They lost their identity as goods in that structure. But this fact does not prevent the piles from being goods any more than it pre- vents bricks or stones, or nuts and bolts from being goods. The fact that the goods were specially manufactured and designed for a particular purpose cannot be held to deprive them of the character of goods." Sub-clause (b) of clause (29-A) of Article 366 of the Constitution of India more or less has adopted the language used in section 3(4) of the Australian Act.

Even after the decision of this Court in the State of Madras v. Gannon Dunkerley & Co. (Madras) Ltd. (supra) it was quite possible that where a contract entered into in connection with the construction of a building consisted of two parts, namely, one part relating to the sale of materi- als used in the construction of the building by the contrac- tor to the person who had assigned the contract and another part dealing with the supply of labour and services, sales tax was leviable on the goods which were agreed to be sold under the first part. But sales tax could not be levied when the contract in question was a single and indivisible works contract. After the 46th Amendment the works contract which was an indivisible one is by a legal fiction altered into a contract which is divisible into one for sale of goods and the other for supply of labour and services. After the 46th Amendment, it has become possible for the States to levy sales tax on the value of goods involved in a works contract in the same way in which the sales tax was leviable on the price of the goods and materials supplied in a building contract which had been entered into in two distinct and separate parts as stated above. It could not have been the contention of the revenue prior to the 46th Amendment that when the goods and materials had been supplied under a distinct and separate contract by the contractor for the purpose of construction of a building the assessment of sales tax could be made ignoring the restrictions and condi- tions incorporated in Article 286 of the Constitution. If that was the position can the States 352 contended after the 46th Amendment under which by a legal fiction the transfer of property in goods involved in a works contract was made liable to payment of sales tax that they are not governed by Article 286 while levying sales tax on sale of goods involved in a works contract? They cannot do so. When the law creates a legal fiction such fiction should be carried to its logical end. There should not be any hesitation in giving full effect to it. If the power to tax a sale in an ordinary sense is subject to certain condi- tions and restrictions imposed by the Constitution, the power to tax a transaction which is deemed to be a sale under Article 366(29-A) of the Constitution should also be subject to the same restrictions and conditions. Ordinarily unless there is a contract to the contrary in the case of a works contract the property in the goods used in the con- struction of a building passes to the owner of the land on which the building is constructed, when the goods or materi- als used are incorporated in the building. The contractor becomes liable to pay the sales tax ordinarily when the goods or materials are so used in the construction of the building and it is not necessary to wait till the final bill is prepared for the entire work. In Hudson's Building Con- tracts (8th edition) at page 362 it is stated thus:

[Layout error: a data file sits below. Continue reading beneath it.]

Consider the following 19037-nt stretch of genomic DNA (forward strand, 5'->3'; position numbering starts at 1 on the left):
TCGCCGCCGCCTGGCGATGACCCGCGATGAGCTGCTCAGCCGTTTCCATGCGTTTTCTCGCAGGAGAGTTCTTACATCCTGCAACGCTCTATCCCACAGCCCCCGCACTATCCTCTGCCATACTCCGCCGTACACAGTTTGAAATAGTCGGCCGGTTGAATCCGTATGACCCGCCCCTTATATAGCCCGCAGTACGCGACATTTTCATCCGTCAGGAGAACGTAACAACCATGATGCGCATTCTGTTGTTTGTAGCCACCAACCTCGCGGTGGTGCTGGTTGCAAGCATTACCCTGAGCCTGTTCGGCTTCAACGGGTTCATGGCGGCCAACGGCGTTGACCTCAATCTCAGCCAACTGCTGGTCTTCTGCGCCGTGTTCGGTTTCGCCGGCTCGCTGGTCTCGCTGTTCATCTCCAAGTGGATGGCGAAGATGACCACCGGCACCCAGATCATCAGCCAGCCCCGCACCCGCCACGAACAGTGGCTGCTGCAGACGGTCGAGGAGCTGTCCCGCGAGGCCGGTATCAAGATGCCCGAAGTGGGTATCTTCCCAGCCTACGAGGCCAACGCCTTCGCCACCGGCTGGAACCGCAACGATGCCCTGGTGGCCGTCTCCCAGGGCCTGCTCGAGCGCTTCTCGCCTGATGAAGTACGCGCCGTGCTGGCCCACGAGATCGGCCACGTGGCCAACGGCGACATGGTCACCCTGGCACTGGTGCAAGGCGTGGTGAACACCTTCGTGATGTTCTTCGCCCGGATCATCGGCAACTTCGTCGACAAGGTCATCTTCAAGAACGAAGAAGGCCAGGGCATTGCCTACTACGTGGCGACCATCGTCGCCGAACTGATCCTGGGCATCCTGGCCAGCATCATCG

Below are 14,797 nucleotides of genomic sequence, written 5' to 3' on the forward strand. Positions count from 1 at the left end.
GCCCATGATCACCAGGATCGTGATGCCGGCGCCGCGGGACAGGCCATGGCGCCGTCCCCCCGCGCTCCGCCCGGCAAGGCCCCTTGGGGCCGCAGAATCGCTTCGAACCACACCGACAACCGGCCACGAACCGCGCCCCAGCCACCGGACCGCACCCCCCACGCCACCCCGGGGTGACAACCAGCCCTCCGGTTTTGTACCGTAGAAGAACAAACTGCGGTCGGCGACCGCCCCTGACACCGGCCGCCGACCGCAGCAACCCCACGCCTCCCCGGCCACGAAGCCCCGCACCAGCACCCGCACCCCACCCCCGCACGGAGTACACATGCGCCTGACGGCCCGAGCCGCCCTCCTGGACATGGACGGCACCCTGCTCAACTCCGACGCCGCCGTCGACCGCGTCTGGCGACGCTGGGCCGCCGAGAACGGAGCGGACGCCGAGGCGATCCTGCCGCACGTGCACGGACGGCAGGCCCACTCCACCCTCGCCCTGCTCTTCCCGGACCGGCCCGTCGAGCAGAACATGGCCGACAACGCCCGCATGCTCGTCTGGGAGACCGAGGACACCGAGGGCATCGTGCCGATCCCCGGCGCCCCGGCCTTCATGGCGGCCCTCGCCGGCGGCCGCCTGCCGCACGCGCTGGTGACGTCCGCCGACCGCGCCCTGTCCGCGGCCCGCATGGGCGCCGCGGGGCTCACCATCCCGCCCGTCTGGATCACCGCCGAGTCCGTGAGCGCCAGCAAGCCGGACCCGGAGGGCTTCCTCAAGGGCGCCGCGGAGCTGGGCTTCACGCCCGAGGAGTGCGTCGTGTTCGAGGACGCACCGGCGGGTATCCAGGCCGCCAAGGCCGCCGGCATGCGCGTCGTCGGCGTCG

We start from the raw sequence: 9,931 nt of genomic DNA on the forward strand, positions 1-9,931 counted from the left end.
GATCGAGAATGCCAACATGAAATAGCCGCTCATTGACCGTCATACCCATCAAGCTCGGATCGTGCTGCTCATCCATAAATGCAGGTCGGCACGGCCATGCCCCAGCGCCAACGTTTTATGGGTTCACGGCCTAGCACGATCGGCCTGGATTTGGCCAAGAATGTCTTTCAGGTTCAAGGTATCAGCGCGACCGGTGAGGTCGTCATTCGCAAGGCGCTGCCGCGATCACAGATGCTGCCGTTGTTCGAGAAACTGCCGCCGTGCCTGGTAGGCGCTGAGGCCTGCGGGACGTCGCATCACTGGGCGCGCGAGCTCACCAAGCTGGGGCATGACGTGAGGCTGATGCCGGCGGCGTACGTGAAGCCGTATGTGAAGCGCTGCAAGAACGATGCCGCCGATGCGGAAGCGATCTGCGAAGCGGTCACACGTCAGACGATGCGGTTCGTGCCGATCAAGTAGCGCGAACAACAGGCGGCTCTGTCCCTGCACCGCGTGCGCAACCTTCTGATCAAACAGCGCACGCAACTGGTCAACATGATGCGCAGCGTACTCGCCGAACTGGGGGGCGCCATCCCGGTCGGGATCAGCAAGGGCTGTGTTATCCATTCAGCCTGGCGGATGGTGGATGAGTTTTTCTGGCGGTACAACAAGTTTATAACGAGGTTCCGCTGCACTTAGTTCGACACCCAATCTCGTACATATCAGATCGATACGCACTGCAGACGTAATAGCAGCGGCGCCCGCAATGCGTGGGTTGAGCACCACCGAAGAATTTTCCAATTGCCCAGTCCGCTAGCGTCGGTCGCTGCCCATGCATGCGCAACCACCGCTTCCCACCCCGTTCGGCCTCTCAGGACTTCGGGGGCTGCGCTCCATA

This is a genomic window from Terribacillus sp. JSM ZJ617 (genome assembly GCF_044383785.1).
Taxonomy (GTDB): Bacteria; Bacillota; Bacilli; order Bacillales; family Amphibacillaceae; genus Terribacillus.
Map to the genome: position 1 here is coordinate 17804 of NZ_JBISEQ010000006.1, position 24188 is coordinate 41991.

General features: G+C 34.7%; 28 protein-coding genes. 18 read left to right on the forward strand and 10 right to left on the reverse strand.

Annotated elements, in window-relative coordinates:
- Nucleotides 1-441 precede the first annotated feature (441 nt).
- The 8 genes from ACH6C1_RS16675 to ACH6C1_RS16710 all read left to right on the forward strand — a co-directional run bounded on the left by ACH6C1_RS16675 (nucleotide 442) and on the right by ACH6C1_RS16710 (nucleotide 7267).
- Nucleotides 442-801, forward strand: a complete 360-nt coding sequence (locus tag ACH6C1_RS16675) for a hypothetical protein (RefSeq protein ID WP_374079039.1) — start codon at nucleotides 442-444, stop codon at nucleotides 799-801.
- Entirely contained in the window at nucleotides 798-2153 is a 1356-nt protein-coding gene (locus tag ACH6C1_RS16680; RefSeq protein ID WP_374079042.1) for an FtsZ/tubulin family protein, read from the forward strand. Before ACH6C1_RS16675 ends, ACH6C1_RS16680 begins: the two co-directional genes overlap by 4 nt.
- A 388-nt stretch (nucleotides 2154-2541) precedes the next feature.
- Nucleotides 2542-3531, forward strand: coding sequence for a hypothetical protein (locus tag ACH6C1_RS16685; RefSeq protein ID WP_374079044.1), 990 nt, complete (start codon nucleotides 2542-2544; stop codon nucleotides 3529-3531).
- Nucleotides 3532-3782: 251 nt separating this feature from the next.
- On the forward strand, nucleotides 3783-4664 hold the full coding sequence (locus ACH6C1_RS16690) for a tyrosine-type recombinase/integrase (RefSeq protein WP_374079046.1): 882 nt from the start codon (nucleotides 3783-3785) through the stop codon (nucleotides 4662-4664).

"The well-known rule is that the property in all materials and fittings, once incorporated in or affixed to a building, will pass to the freeholder--quicquid plantatur solo, solo cedit. The employer under a building contract may not necessarily be the freeholder, but may be a lessee or licensee, or even have no interest in the land at all, as in the case of a sub-contract. But once the builder has affixed materials, the property in them passes from him, and at least as against him they become the absolute property of his employer, whatever the latter's tenure of or title to the land. The builder has no fight to detach them from the soil or building, even though the building owner may himself be entitled to sever them as against some other person--e.g., as tenant's fixtures. Nor can the builder reclaim them if they have been subsequently severed from the soil by the building owner or anyone else. The principle was shortly and clearly stated by Blackburn J. in Appleby v.